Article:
Bio: Data Designer-Philosopher- General Systems Researcher and Theorist. Conner’s areas of interest include the History of Emergence, Technological Evolution, Etymology, Blockchain, Authority Analysis, and the Occult

Abstract: The hidden history and emergence of Blockchain and Authorities role in the emergence of Ledger and Secure Systems

This lecture is a History on the advent of Ledger services and its uses for military communication, escrow from the 1800’s to 2018’s. Furthermore, performing a critical analysis on the six generations of encryption in the context and use in systems of Authority and hierarchies. These generations being: mechanical, electromechanical, vacuum tubes, integrated circuits, electronic key distribution, and network/blockchain centric systems. Lastly, encryptions by types of application: Voice and Trunk encryption, Fleet broadcast, Strategic  forces, Internet, Public systems and Escrow.

Jeremy Welch
“Capital as an abstracted reputation system”

Bio: Jeremy is the cofounder of Casa, a personal key management system for crypto Hodler. Previously Jeremy has founded or worked with three different startups and Google.

Abstract: There’s lots of talk around the blockchain ecosystem of using blockchains to create a decentralized reputation system, but does capital already serve some roles as a reputation system? Referencing and building on the work of Deleuze and Guttieri, Jeremy will investigate the roles of capital as an abstracted reputation system.

Arjun Balaji
“Optional Decentralization”

Bio: Arjun is an investor and entrepreneur. He is the founder of Double Financial, the friendliest retail brokerage for cryptoassets and is a partner at Shomei Capital, where he invests in companies building the infrastructure needed to support crypto as a $5T asset class.

Abstract: Most future protocols, billed as “decentralized X” (e.g. money, storage, computation, DNS, etc.) will bill decentralization as a core tenet when almost all users don’t care. Nearly all of the early internet protocols, e.g. SMTP are accessed in a virtually centralized way. Give this, what will the future of decentralization look like when it comes to regulatory and scalability concerns?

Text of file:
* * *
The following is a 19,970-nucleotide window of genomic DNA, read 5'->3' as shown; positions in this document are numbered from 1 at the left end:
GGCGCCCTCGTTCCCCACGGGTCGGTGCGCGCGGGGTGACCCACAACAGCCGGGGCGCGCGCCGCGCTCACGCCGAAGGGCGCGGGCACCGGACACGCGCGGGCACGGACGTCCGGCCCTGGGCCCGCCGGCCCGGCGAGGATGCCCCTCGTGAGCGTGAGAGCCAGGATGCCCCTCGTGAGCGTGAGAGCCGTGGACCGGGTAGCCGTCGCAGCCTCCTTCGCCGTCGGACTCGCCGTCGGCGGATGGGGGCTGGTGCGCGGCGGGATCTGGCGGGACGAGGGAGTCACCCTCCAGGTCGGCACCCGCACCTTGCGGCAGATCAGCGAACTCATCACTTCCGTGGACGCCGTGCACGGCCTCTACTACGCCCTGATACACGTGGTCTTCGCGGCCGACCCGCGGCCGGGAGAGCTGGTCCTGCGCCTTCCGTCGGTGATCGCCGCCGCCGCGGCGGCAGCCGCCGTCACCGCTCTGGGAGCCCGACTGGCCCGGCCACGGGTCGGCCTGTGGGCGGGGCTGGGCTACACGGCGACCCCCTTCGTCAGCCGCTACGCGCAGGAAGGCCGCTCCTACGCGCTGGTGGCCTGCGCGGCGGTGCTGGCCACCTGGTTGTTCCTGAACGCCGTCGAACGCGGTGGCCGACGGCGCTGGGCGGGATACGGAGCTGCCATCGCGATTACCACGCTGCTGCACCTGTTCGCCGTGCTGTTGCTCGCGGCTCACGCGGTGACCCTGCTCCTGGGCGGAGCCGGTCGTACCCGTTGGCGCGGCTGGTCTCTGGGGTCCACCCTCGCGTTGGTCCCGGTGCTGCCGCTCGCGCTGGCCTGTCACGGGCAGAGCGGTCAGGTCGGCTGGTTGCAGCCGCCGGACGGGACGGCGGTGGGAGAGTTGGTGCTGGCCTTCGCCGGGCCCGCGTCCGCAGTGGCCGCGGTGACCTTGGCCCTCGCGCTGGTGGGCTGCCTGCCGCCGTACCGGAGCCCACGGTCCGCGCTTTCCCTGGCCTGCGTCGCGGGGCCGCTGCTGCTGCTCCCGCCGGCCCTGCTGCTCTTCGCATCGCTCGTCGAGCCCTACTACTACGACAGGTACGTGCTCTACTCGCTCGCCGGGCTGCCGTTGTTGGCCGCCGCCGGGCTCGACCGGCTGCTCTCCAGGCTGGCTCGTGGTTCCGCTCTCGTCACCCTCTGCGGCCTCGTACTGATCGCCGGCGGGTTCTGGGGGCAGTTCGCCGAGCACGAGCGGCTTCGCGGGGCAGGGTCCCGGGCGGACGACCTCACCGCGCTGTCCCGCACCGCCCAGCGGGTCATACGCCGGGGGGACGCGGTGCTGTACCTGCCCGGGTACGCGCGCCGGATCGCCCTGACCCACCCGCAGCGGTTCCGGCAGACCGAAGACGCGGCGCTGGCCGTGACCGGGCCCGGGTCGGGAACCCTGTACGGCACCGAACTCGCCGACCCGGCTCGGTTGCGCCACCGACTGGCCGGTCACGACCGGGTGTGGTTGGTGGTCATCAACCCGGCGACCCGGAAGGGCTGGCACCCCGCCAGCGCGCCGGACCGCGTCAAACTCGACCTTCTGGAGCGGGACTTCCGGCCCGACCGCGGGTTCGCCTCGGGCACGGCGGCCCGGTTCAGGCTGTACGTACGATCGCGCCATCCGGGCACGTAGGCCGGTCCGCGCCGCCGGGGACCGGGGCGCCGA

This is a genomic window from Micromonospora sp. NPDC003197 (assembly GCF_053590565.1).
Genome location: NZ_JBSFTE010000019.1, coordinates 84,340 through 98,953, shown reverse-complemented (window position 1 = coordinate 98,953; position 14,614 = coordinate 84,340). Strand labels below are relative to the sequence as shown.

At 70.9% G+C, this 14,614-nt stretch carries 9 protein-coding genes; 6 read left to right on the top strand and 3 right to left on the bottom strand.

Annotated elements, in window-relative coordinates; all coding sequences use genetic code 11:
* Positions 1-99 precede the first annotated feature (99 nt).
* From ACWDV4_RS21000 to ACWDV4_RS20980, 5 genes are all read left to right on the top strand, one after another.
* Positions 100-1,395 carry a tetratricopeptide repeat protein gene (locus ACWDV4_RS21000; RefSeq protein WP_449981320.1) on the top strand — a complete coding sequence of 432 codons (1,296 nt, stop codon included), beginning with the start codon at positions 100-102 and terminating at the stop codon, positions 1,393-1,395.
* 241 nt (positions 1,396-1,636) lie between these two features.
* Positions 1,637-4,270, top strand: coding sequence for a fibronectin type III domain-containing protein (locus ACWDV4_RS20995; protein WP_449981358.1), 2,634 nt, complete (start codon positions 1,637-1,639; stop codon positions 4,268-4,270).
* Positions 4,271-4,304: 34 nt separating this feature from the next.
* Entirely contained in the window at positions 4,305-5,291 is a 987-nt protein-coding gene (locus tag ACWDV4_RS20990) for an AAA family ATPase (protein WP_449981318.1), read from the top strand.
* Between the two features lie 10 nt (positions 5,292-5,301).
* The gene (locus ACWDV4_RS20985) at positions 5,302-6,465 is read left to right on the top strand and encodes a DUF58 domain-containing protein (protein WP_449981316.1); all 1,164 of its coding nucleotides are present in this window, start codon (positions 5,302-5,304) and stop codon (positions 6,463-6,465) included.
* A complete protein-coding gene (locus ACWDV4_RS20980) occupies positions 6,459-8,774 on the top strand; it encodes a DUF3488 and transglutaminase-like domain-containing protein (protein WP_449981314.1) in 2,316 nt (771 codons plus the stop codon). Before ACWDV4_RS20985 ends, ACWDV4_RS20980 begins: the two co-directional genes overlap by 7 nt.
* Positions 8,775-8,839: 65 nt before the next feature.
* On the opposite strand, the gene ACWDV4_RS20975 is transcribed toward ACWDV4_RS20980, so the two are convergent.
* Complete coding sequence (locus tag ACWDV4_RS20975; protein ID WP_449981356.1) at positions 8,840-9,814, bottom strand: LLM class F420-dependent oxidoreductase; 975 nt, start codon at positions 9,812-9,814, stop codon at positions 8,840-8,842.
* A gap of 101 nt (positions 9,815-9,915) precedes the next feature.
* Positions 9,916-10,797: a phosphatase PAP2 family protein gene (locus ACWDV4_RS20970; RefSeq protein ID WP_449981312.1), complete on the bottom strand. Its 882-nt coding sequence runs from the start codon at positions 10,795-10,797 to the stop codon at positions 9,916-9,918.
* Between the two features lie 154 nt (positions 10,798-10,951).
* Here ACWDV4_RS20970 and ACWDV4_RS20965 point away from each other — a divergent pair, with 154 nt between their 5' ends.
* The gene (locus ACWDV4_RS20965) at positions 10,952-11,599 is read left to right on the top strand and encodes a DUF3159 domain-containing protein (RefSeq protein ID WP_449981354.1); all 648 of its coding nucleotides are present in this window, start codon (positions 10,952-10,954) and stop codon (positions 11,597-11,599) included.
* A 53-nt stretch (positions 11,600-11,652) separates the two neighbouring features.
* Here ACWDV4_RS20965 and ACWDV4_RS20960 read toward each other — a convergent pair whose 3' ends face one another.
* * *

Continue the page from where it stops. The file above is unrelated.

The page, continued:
Justin Mares 
“Meta Problems and the Crypto Stack”

Bio: Justin is the founder of Kettle and Fire and author of Traction.

Abstract: Human capital is a scarce resource with highly illegible ways to drive returns. Both value investing and value capture are difficult, but the payoff can be tremendous. Crypto creates a new layer of abstraction that allows for not just the abstraction of code, but programmable value and the abstraction of value. This programmable value allows for the creation of markets in previously illegible sectors of the economy.

Joe Kelly 
“Cryptoeconophysics: New analogies for systems of belief”

Bio: Joe is the founder of Unchained Capital which offers Bitcoin collateralized loans. Previously, Joe founded and sold Infochimps, a CSC Big Data startup.

Abstract: By the arrival of the 20th century, no reputed scientist believed powered flight was possible until it was demonstrated by the Wright brothers and other pioneers.  Likewise, no one believed that an uncontrolled, digital money system was possible until Bitcoin.

After the modern airfoil was invented, the aerospace industry advanced through a combination of practical results and new theories about fluid flows, a fundamentally chaotic and difficult area of nature to model.  Human social systems are similarly chaotic and difficult to model, but blockchain ecosystems offer a new technology that inspires us to develop better theories.

Joe combines ideas from the history of technology, microeconomics, and the physics of fluid flows to develop rich visual metaphors for models of social organization made possible by blockchains.

Taylor Pearson 
“The Blockchain Individual”

Bio: Taylor is an independent consultant and writer. He is the author of The End of Jobs.

Abstract: The Organization Man, a term coined by William Whyte in his 1956 book of the same name, became the canonical image of the 20th century workforce.

Over the next two decades, blockchains will bring transaction costs down replacing existing firms with markets and enabling as-yet-unconceived-of business models. As organizations fracture, we’ll see the emergence of a new archetype: The Blockchain Individual.

Taylor will discuss the sociological implications of this shift and the emergence of The Blockchain Individual.

Note: If you are interested in speaking, we still have spots available. In particular, we’d like to bring in more female speakers to contibute needed perspective. Please email one of the organizers to let us know if you (or someone you know) is interested. Our emails are Darren (darren at unchained-capital dot com) Taylor (taylor at taylor pearson dot me) or Joe (Joe at unchained-capital dot com).

See you at

GasPedal Ranch

GasPedal Ranch 10300 Springdale Rd. Austin TX USA 78754

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About the Organizer

Refactor Camp

This year's Refactor Camp: Cryptoeconomics is organized by Taylor Pearson, Joseph Kelly, and Darren Kong. It is the latest of the almost-annual Refactor Camp conferences created by Venkatesh Rao and sponsored by the blog Ribbonfarm ( Organizational support provided by Unchained Capital (

Contact the Organizer